UTAH

Native tribes of Utah are given their chance to offer historical perspectives on museum artifacts

Nov 28, 2022, 5:30 PM | Updated: 5:33 pm

Native tribes...

Indigenous Utahns sharing cultural perspective on artifacts. Photo: Natural History Museum of Utah

SALT LAKE CITY — Natural History Museum of Utah (NHMU) Anthropologists are using a grant to insure a lifelong understanding of Native tribes and Indigenous culture, long after their generations have passed. 

Utah is home to several Native tribes who are now having a chance to preserve their culture. 

National Endowment of the Humanities (NEH) has gifted a grant to NHMU, Tanner Humanities Center and the University of Utah’s Anthropology as part of NEH’s A More Perfect Union initiative.

A More Perfect Union selects projects that primarily “investigate, examine, and work to express the experiences of Native Americans.”

The organization does this in hopes to give a better understanding of underrepresented communities throughout American history. 

“Historically, natural history museums have done a poor job collecting the deep cultural knowledge embedded in the objects they curate,” wrote the Natural History Museum of Utah in a press release. 

Additionally, over the last six months, according to a press release, researchers have paid tribal communities to share their Indigenous perspectives on items that pertain to their culture in NHMU’s collections.

An example of this is Rena Lane a 99-year-old Navajo weaver. After visiting NHMU’s collections, Lane, along with her family, were able to offer history and perspectives on rugs and baskets.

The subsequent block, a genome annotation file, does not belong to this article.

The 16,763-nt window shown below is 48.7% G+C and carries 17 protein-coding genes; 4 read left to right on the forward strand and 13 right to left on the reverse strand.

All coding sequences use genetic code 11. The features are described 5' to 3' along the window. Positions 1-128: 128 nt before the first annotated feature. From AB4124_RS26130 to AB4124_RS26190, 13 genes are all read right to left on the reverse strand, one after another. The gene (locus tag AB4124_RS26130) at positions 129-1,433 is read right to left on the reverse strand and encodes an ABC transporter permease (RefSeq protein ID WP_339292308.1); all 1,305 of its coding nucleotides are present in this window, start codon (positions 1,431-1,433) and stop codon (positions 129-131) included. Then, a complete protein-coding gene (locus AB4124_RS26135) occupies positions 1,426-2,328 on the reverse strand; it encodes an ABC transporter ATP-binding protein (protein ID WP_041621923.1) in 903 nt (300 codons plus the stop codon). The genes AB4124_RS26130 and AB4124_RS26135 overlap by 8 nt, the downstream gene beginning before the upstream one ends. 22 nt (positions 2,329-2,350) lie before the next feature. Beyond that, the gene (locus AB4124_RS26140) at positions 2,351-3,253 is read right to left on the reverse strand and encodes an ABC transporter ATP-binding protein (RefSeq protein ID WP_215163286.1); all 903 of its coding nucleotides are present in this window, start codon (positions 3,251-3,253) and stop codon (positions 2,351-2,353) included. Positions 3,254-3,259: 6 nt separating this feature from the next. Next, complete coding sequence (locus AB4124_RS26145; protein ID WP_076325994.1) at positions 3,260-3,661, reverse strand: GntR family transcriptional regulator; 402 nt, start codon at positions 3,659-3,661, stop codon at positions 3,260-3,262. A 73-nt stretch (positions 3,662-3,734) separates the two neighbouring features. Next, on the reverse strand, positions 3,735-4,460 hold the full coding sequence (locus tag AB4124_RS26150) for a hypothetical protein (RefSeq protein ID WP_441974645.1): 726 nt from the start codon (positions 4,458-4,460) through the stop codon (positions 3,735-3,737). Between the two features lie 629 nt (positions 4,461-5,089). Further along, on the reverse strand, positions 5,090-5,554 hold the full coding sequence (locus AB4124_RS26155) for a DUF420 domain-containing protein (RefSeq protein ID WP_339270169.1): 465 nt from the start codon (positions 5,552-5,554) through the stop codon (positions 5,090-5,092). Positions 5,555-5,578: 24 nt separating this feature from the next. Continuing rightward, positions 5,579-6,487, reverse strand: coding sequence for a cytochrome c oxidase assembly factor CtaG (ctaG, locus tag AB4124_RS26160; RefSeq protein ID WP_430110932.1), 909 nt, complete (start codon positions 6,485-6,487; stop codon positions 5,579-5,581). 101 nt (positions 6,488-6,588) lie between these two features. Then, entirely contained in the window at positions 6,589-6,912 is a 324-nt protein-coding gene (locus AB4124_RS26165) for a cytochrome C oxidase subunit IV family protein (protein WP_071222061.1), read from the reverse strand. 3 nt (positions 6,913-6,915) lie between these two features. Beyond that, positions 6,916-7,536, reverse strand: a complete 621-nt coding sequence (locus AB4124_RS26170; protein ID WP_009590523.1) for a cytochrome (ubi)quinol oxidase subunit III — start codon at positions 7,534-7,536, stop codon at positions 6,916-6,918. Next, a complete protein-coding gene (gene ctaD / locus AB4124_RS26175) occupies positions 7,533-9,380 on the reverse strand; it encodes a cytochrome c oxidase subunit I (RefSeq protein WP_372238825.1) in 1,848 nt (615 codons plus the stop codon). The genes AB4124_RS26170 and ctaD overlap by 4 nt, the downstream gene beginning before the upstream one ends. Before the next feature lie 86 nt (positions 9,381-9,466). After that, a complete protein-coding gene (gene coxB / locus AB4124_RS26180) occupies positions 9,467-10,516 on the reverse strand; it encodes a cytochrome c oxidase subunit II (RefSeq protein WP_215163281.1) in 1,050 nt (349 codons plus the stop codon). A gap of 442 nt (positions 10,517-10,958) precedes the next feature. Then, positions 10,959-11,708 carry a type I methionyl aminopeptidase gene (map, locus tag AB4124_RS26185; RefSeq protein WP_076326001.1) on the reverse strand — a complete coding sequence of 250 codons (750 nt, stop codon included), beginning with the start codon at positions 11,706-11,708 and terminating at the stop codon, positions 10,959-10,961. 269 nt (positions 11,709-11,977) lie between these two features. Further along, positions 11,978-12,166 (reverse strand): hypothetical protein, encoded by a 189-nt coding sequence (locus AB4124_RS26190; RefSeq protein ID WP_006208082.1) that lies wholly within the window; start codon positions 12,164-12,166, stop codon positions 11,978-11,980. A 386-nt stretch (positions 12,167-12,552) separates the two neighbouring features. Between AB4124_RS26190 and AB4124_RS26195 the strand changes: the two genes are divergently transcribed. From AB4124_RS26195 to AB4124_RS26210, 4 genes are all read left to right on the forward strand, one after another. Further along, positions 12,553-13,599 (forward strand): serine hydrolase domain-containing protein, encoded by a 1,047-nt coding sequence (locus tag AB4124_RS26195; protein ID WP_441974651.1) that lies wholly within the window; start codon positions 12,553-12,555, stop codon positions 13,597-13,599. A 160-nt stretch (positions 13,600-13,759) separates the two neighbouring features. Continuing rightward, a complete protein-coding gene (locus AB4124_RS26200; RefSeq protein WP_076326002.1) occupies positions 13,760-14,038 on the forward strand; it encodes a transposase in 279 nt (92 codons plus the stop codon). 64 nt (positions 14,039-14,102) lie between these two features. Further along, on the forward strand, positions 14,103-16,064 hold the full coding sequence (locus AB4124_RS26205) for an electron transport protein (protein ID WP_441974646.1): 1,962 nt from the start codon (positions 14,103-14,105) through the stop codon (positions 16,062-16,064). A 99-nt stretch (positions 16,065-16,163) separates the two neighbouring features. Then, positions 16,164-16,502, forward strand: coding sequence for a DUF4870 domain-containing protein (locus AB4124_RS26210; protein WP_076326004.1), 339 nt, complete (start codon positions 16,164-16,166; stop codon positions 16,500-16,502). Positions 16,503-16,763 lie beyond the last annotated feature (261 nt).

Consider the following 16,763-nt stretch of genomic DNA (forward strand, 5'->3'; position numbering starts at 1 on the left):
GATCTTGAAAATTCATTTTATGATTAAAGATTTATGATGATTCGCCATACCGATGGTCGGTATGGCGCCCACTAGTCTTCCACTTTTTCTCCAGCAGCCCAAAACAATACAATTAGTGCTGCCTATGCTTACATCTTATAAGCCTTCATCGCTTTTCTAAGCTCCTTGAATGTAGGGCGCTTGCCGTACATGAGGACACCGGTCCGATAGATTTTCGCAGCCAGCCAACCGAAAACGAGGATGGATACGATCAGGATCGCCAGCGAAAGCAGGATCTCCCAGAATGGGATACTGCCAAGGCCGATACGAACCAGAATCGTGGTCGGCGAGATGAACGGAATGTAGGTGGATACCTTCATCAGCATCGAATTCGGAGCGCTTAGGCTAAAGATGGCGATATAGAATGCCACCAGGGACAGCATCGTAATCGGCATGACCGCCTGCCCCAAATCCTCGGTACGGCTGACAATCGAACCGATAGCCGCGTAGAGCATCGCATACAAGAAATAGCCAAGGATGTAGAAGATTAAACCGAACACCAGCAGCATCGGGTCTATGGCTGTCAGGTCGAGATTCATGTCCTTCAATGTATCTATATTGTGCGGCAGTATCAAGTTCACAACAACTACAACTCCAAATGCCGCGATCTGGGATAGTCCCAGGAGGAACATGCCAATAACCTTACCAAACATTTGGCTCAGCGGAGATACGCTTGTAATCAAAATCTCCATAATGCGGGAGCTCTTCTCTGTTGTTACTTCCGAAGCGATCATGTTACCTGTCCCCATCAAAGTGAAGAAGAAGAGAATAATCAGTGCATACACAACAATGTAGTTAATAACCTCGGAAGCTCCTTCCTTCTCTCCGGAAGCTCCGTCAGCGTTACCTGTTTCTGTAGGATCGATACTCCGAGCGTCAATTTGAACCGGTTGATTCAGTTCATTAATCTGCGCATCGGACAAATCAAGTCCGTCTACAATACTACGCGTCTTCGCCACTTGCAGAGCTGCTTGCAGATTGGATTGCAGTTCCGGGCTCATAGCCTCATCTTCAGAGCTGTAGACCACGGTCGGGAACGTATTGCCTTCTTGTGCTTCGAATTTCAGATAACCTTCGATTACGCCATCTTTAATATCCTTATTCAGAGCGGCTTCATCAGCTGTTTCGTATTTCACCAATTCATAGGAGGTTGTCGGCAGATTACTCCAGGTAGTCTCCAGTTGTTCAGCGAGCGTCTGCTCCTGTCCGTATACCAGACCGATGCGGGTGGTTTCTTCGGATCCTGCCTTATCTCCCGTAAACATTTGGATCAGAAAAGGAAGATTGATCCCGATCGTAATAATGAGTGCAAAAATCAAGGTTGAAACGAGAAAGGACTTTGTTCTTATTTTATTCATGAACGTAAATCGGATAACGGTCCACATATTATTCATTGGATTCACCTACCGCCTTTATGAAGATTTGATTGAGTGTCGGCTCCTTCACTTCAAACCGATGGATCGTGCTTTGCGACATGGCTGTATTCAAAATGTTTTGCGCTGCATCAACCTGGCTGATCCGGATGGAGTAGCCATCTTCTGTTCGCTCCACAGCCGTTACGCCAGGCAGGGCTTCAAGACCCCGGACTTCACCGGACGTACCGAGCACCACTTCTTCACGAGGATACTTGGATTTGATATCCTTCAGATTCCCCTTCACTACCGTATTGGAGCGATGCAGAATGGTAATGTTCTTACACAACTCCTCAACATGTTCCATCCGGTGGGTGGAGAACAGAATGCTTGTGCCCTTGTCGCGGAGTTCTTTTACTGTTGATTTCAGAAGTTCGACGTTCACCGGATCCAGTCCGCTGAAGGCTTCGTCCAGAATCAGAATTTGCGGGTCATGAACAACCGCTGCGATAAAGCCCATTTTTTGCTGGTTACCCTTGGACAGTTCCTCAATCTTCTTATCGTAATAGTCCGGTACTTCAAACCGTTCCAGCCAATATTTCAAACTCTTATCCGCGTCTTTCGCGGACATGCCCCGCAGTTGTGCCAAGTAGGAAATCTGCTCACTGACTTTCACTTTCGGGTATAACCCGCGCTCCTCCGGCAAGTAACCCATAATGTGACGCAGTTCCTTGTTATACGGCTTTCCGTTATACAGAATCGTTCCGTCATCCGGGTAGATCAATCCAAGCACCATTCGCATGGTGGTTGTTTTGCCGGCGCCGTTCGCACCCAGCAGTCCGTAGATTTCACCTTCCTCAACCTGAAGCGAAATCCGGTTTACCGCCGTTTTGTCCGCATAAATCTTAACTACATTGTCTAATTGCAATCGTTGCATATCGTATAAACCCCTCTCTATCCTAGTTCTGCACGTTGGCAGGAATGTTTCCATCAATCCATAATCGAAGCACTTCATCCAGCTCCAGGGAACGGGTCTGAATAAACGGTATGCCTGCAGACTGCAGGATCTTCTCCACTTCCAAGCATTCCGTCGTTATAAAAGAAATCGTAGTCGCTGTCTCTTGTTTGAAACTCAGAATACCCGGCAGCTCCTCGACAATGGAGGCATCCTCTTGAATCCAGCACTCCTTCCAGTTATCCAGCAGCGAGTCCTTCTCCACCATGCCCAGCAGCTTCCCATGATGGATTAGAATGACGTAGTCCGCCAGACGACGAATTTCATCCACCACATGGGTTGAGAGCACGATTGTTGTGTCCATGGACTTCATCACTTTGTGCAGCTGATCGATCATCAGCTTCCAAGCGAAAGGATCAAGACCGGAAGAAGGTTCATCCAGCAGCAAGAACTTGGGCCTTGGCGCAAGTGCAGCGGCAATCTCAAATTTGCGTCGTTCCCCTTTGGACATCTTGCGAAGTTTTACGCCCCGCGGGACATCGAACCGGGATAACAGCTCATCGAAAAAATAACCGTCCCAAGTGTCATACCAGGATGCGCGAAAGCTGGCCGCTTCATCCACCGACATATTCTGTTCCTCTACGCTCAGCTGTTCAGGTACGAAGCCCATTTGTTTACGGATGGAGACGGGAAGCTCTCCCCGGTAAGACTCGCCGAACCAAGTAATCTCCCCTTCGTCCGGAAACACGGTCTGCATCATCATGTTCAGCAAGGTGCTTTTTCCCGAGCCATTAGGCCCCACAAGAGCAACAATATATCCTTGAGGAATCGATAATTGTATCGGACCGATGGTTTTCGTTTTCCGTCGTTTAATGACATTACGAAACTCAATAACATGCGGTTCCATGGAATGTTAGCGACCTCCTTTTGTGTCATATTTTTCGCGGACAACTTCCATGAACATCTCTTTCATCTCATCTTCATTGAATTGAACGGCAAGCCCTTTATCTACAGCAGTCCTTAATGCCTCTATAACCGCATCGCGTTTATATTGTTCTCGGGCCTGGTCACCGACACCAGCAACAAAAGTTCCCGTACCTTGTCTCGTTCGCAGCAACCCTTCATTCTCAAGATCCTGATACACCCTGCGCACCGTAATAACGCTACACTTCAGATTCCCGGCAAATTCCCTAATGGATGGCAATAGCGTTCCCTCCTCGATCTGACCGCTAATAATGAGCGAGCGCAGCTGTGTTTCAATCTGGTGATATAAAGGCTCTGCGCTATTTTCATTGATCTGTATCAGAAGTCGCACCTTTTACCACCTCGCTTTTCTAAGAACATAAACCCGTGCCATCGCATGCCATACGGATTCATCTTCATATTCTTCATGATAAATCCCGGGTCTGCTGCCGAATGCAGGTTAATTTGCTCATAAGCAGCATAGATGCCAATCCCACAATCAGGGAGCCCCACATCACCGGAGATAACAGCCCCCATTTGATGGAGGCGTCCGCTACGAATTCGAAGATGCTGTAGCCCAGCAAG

“It made an impression on my aunt,” said Lane’s nephew in a press release. “She was in a place that valued the rugs, and the culture and the people. And it adds validity to the research to ask input from someone who has been weaving for nearly a century.”

The future of Native research

Further, the grant will also support a six-year research project for University of Utah graduate students. These students will participate in outreach and communication with tribal communities. 

Knowledge, education, and preservation are hoped to be accomplished through the support. 

Other informational benefits from the initiative include updates to NHMU storage and databases. These updates will make the Tribal culture more accessible to consumers. Video and audio will be available on the museum’s databases for educational purposes.

“We are excited to celebrate and share the rich cultural heritage of Native Peoples,” said Erika George, center director, and the Samuel D. Thurman Professor of Law at the S.J. Quinney College of Law in a press release.

“The prose, poetry, stories, and songs of Native Voices challenge us to confront our history and invite us to consider the power of hope and the potential for healing our relationships with one another and our natural environment. Hope feels more important than ever in our present moment.”

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Native tribes of Utah are given their chance to offer historical perspectives on museum artifacts